Animal Science Junior Clayton Keane ’25 considers himself lucky. He gets to wake up every day and do his favorite thing: unsupervised barn time.
As the first to arrive & last to leave, Keane has taken advantage of every opportunity the program affords. He relishes the hands-on aspect of the curriculum, estimating that he has donated upwards of twenty chickens to science with his bare fists.
From a young age, Keane has been honing his sixth sense for the most vulnerable and nonverbal among us. His family reminisced on countless childhood trips to Petsmart. “I remember when he first got Peanut, his first hamster. And then Chewy, his second hamster. And Nibbles, his third…” recalled his mother fondly.
“He’s a lovely boy. He arranged for all sixteen of them to go to a little farm upstate. And now he’s finally joined them there,” she added.
Keane has spent the last few years getting to know the animals on the farm, cuddling, feeding, and handpicking the sacrificial lambs.
Keane’s zest for the discipline has not gone unnoticed by peers and professors. “I’m not entirely sure he understands that it’s the science of animals, not science on animals. Regardless, it shows that he’s willing to innovate with the curriculum” stated Sheep Management Professor Walter Atkins, observing that Keane “thinks outside the box” of the veterinary ethics code.
Three years into his studies, Keane is thinking bigger: He’s excited to graduate to equine studies. “I’m not trying to beat a dead horse here, but I would like to get my hands on one.”
THE CORNELL DAILY SUN—James Macintyre ‘25 takes his unpaid, full-time position at the Cornell Daily Sun very seriously. So, when he learned that he had forgotten to distribute the paper for the third week in a row, the pain of the Sun’s 25-ish dedicated readers weighed heavily on his shoulders.
As a result of Macintyre’s gross negligence, the Cornell Daily Sun readership – Macintyre’s supportive mother and a few professors—is currently lacking critical information. In the three weeks that Macintyre has missed distribution, nine separate OP-EDs calling for the abolishment of Cornell have been published, and the Student Assembly has done something also, apparently.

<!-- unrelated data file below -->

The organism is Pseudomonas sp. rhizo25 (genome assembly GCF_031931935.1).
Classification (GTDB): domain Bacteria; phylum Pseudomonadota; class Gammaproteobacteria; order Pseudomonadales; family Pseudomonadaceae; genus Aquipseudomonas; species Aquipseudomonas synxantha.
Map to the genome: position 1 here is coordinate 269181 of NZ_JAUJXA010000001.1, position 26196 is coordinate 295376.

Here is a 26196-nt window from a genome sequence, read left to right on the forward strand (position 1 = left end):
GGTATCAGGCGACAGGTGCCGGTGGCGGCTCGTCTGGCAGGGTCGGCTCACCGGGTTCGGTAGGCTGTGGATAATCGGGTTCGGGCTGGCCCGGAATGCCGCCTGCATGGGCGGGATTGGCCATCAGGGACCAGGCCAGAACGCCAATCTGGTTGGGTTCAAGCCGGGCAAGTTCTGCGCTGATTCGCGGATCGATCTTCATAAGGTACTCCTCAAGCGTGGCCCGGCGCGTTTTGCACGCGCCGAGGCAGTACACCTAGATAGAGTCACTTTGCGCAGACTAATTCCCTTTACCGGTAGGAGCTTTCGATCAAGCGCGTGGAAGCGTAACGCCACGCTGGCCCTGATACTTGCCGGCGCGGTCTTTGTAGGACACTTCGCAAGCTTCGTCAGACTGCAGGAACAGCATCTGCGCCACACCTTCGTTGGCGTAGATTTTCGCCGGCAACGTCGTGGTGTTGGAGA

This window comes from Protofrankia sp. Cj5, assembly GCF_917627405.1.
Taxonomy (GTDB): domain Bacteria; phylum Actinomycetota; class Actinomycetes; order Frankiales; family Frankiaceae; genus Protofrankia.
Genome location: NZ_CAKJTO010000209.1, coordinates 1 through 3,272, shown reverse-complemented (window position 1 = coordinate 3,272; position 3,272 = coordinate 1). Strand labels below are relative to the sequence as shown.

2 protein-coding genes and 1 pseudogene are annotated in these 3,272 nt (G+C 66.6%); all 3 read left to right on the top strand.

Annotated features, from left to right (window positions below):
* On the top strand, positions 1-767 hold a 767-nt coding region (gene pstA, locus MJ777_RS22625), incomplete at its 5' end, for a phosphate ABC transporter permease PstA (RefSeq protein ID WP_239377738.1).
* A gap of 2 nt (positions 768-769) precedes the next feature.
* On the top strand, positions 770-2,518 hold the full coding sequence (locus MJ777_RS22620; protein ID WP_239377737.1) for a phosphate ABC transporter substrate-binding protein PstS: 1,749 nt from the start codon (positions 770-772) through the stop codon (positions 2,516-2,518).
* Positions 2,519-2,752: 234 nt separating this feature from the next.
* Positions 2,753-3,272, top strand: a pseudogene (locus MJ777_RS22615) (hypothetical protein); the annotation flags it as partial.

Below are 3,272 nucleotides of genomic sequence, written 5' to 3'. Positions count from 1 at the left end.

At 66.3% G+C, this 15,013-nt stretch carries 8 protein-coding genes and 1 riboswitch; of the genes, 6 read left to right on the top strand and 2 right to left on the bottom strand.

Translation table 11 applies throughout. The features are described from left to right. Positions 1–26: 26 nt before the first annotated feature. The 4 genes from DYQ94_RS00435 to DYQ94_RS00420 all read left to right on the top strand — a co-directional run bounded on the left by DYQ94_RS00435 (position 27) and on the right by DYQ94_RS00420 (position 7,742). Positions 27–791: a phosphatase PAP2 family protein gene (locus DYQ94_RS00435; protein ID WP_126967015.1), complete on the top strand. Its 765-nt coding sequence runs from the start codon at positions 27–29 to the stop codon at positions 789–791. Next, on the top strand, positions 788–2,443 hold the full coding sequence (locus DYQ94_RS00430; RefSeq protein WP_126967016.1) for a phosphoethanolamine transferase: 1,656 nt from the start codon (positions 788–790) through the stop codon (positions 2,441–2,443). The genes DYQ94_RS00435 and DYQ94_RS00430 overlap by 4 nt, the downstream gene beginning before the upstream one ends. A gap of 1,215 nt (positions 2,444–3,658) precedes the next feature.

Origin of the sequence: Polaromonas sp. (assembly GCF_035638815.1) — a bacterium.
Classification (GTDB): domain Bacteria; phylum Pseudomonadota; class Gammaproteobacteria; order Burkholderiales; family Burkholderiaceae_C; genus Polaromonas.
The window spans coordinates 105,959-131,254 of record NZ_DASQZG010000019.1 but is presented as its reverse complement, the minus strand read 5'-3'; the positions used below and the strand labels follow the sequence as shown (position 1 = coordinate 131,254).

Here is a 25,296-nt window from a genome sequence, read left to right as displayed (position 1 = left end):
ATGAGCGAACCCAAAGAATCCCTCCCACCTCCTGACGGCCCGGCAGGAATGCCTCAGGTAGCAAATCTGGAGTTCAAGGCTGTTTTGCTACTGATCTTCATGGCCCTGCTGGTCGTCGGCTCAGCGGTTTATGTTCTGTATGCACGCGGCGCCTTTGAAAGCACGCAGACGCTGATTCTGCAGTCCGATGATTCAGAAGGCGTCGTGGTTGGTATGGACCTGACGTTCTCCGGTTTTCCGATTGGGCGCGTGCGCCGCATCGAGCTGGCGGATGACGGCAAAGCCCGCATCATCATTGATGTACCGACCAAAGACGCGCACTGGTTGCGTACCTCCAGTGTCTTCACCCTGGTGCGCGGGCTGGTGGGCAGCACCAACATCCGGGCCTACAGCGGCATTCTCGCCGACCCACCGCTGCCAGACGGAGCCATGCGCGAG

“How could campus have gone without the Sun for three weeks without noticing?” Macintyre asked. “If the New York Times or Fox News shut off for just a day everyone would notice. I don’t see how us journalists at THE Cornell Daily Sun are any different.”
Following his failure, the junior is struggling to reckon with his shortcomings. Due to his inaction, Macintyre fears no one will read the Sun anymore like everyone certainly did before.
“Usually when I distribute the paper, a whole dozen of people pick up the copy,” Macintyre reminisced. “Now, that number of 12 has dropped sharply to zero and it’s all my fault!”
DUFFIELD HALL—Information Science major Greg Daniels ‘24 was spotted Tuesday evening emerging from a cool, dark place bereft of direct sunlight. Unlucky bystanders scampered out of the splash zone as he made his way across Ho Plaza in a manner that can only be described as “spongy.”
Roommate Mike Meyers ‘25 noted that Daniels had been particularly saturated as of late, referencing last week’s record-high temperatures. “It’s weird though, we have A/C, but he was still somehow glistening?” mused Meyers.
“I don’t know how he manages to maintain a perpetual drip, especially since I’ve never actually heard the shower running when he’s home,” he continued, baffled by the enigmatic seepage.
Nearby students parted like the Red Sea as Daniels descended into Okenshields, many citing a loss of appetite. Onlookers recalled watching him beeline for the double cheeseburger pizza, shoes squelching with a marshy reverb.
In a particularly harrowing encounter, Daniels exchanged a pre-moistened homework assignment for a moment of eye contact from Kelsey Schneider ’25, before tripping over his shoelaces and adding he “meant to do that.” He retreated unceremoniously, leaving a puddle to remember him by.
WILLARD STRAIGHT HALL—Following the mass ostracization of last year’s Slope Day Programming Board, an entirely new set of victims, officially known as “members,” needed to be found. Fortunately, a group of students willing to impale themselves upon the unforgiving spear of dissatisfaction that is the student body have now been assembled.